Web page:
The Drawing Mindset
Research Assessment 8
Subject: Comparing how I Draw to how I Paint
A major component of painting has always been drawing. I mean, Van Gogh said it himself, “Drawing is the root of everything, and the time spent on that is actually all profit.” However, I have not mentioned it very often. One of my main goals this year has been to paint consistently, but I feel as though I should rephrase that. In reality, I have also been drawing a great amount, and, recently, I decided to reflect on what drawing can teach me.
In the last few weeks I decided to dedicate my time to drawing more. My reasoning was that it would take less time, and it is something I had neglected for a while. So, I set to work. While doing so, I noticed the ease in which I drew. I thought I would be rusty; I had forgotten that before I can paint anything I usually draw a sketch. These sketches have allowed me to keep practicing the skill without even noticing it. This made the process much easier to go back to.
The fact that I hardly even considered it a task surprised me. That is what I want painting to be like for me: more of a habit than a necessity. Recognizing that I seemed to have already accomplished part of my goal with drawing encouraged me to reflect on how I was pursuing drawing, and the differences between my mindset in both mediums.
Drawing is something I consider more crude and unfinished. I only tend to draw when I sketch, so this idea of something seemingly rougher than painting was ingrained in my head. I believe this less serious view of it allows me to be more creative and free with drawing. I noticed this in my most recent drawings; they are relatively different in style. Compared to my paintings, that float around the same style, this is revolutionary. I may be able to transform painting into something more natural, which will encourage more risk-taking and creativity. To do this I need to change my mindset about painting.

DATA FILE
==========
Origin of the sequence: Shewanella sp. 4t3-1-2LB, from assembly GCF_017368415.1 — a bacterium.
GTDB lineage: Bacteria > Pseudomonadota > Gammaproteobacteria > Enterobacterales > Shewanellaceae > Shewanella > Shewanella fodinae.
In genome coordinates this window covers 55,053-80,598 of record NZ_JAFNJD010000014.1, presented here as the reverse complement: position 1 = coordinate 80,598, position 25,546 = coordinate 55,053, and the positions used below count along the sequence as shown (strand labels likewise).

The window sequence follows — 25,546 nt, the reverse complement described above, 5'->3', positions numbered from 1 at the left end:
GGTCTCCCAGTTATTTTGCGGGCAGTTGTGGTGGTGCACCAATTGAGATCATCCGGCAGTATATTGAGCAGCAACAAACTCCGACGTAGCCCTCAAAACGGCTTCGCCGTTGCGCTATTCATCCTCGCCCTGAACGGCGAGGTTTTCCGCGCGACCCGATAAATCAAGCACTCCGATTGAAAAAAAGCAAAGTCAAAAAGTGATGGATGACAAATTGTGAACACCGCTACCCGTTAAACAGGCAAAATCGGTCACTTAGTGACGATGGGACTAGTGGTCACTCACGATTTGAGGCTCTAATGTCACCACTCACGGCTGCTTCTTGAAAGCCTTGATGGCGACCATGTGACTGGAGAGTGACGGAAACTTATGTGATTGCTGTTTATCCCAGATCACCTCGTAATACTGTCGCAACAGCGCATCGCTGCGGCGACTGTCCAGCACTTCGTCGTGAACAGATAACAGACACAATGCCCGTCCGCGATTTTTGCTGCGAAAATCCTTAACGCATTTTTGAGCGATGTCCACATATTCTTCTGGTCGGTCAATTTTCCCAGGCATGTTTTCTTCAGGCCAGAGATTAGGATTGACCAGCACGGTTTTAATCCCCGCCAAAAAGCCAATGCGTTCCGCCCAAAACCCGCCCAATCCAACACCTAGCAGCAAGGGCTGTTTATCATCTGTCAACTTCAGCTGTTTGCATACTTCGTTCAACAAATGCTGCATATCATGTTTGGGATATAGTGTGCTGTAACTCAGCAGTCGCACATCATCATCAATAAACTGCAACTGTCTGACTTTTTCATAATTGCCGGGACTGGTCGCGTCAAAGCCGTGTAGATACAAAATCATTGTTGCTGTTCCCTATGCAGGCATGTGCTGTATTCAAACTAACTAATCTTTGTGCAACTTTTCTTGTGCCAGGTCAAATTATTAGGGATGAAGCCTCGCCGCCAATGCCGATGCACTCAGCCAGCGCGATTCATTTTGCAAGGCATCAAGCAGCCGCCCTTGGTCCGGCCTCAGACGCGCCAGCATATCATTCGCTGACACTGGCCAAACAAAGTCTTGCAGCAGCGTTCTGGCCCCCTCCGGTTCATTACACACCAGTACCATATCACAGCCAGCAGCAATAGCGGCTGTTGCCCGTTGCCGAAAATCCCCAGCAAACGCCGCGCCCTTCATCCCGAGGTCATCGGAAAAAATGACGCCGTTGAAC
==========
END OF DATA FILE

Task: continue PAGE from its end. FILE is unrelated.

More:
I have been far too cautious with my paintings. It is difficult to point out why this is the case, but, as long as I change my habit, the reason for the issue hardly matters. What I believe the best thing for me to do will be to paint in my own time. I can reuse old pieces to explore new methods of painting. There is no need to finish any of the pieces, so it will not be as much of a hassle. This process will encourage me to see painting as something less rigid, but, rather, as a hobby. It will also be beneficial towards my original work. The more constant practice and risks will allow for more innovation and experimentation. This is what the original work is about, for me: improvement and practice; by focusing on these ideas when I paint, I will surely create more purposeful art pieces. If anything, I feel more motivated to draw as well. I had forgotten how much enjoyment I get from it. Drawing feels mot just easier, but also more peaceful. I get to create whatever I want regardless of the results; that really takes a great deal of pressure away from me. Doing the same with painting will encourage a similar mindset, which I believe will greatly benefit me.